software as a result of security risks and client complaints.
Microsoft Office 2003, especially the Small Business
or Professional version, becomes the first Microsoft
product lawyers admit to liking. But watch for some
movement away from Microsoft products, for security
and other reasons. Expect to see some backlash as many
people jump into new products without fully understanding
The number of practice-specific programs surprises
many lawyers. For example, CaseMap, Summation and Trial
Director are just a few of the great programs that litigators
now swear by. Litigation software continues to be the
place to watch for developments, improvements and the
most interesting products.
In addition, Adobe Acrobat Writer (now Adobe 6, with
7 on the way) becomes an essential program for every
law office. Plus, antivirus, personal firewall, spyware
detection, backup and other security software finally
begin to penetrate the legal market in meaningful ways.
2005 Software of the Year: It’s a tie between
CaseMap 5 (especially the ReportBook feature) and Microsoft
OneNote, which will get a lot of deserved attention
as a great tool for lawyers.
Topic #3: Third-Party Services
The application service provider (ASP) model returns
in a more mature form (probably with a different name),
offering good results for firms of all sizes that do
their homework, have reasonable expectations, and identify
the best ways to use services. “Software as services”
areas to watch include online case and project management,
collaboration and conferencing, e-discovery, document
assembly and data backup.
In addition, law firms focusing on their core businesses
begin to turn a variety of “essential” functions
over to third parties, including security, network maintenance,
help desk and user support, Web hosting and even e-mail.
Nearly every technology decision involves a consideration
of third-party service providers and some form of business
analysis and justification.
Topic #4: Client-Driven Technology
Both individuals and businesses are using the Internet
as a “self-serve” source of information
and will choose lawyers according to the content they
find on the Web. At the same time, pressures from clients
will increasingly become the primary driver for technology
projects in law firms.
Clients will be happy with relatively minor and easy
applications, at least for now. Online conferencing,
simple extranets, compatibility with their applications,
simple electronic billing and RSS feeds will take you
a long way. Blogs and RSS feeds will become the leading
vehicles for providing clients with the information
they want. But the best effort any lawyer or law firm
can make is to ask clients, directly or by a survey,
what technologies they use and want to use.
Topic #5: At the Lawyer’s Fingertips
Search tools for both your network and your computer’s
hard drive will become a priority. Expect growing interest
in search features of document management programs and
desktop search engines such as Google Desktop Search,
Copernic Desktop Search, X1 and Enfish. Also watch for
growing exploration of “personal knowledge management”
with new tools (like OneNote or blogs) and better use
of existing tools (case management, document management
or Microsoft Office).
For individual lawyers nothing is more important than
time management. Current interest in time management
tools, such as The MasterList or David Allen’s
Getting Things Done, will increase. Case management
software will place greater emphasis on such features.
Unfortunately, however, even though realizing the value
of training, most lawyers will continue to be “too
busy” to avail themselves of opportunities—and
they’ll be frustrated by processes that about
30 seconds of training would have remedied.
The one trend that will not hit lawyers in 2005 is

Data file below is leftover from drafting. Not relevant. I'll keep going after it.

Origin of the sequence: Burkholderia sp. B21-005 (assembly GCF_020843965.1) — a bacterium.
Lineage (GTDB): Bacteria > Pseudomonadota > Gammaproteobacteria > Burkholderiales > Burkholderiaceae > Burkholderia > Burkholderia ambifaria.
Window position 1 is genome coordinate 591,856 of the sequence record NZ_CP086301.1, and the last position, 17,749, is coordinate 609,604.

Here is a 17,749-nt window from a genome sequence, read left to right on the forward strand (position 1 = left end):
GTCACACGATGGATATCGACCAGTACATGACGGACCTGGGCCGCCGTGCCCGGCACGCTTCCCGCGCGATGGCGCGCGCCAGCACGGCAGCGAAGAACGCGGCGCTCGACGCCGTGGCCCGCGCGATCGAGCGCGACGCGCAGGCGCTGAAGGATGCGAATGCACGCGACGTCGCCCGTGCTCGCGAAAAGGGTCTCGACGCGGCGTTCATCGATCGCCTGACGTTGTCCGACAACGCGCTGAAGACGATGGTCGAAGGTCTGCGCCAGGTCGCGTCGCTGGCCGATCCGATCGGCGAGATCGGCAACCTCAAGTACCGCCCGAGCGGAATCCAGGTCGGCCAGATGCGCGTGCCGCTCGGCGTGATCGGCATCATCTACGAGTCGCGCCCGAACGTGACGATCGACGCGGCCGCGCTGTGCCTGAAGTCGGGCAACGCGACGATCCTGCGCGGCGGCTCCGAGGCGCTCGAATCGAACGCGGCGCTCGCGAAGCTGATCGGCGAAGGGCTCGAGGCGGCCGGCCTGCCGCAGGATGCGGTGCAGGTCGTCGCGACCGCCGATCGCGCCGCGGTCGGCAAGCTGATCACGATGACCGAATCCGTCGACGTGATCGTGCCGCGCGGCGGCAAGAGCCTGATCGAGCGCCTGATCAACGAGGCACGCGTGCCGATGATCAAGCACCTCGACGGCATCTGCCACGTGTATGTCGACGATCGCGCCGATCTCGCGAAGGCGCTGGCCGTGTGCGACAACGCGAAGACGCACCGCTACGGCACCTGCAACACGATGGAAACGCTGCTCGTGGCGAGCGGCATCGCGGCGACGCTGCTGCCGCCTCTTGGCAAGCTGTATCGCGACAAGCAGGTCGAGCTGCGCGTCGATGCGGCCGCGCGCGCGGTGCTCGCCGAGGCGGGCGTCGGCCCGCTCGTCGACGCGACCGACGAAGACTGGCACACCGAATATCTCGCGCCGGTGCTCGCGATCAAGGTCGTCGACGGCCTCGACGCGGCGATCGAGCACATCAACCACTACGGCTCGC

computer modding, the practice of customizing and personalizing
computers with lights, colors and thematic designs.
Even I will not be so bold to suggest that we will see
lawyers going that direction, although we may see a
few lawyers go for a “mod,” like a laptop
wrapped in gray-wool suit fabric or tasseled loafer
However, from hardware to software to services, lawyers
will have, and will take advantage of, affordable opportunities
to put some color into their practices, bringing interest
and enthusiasm to their clients and themselves. Whether
legal technology in 2005 will bring your practice to
a rainbow with a pot of gold will depend on your own
choices. But ignoring the trends and developments this
year will definitely leave you red-faced, white-knuckled
and feeling blue.
Quick-Shot Hardware Forecasts
Tablet PCs become the computer of choice (although
probably not reality), especially for litigators.
The PDA begins a swift decline in the legal profession.
Macintosh use by lawyers, although remaining small,
will grow substantially. Want a Mac? Go ahead and buy
Inexpensive high-capacity hard drives make easy backup
possible. (Some estimates say that 60 to 80 percent
of lawyers currently do absolutely no computer backup.)
Multifunction printers, combining printing, scanning,
copying, faxing and color in one unit, appear with increasing
frequency. The ubiquitous and beloved HP LaserJet found
in many offices makes room for the HP OfficeJet.
Cheap and powerful proves an irresistible combination.
Lawyers find that their computers are fast and stable,
with plenty of room to do what they wish.
2005 Hardware of the Year
Low-cost network servers from Dell, HP and others, bundled
with the inexpensive Windows Small Business Server,
offer a powerful “law office network in a box”
for many small firms, especially start-ups.
— Dennis Kennedy
DISCLOSURE: The author may have modest
financial relationships with some of the companies mentioned
in this article.
Dennis Kennedy (email@example.com)
is a well-known legal technology expert and computer
lawyer based in St. Louis, Missouri. An award-winning
author and a frequent speaker, he was named the 2001
TechnoLawyer of the Year by TechnoLawyer.com for his
role in promoting the use of technology in the practice
of law. His blog (http://www.denniskennedy.com/blog/)
and web page, (http://www.denniskennedy.com/)
are highly regarded resources on technology law and
legal technology topics. Dennis is a member of the
American Bar Association Law Practice Management Section's
Council, ABA TECHSHOW Board, and Webzine Board.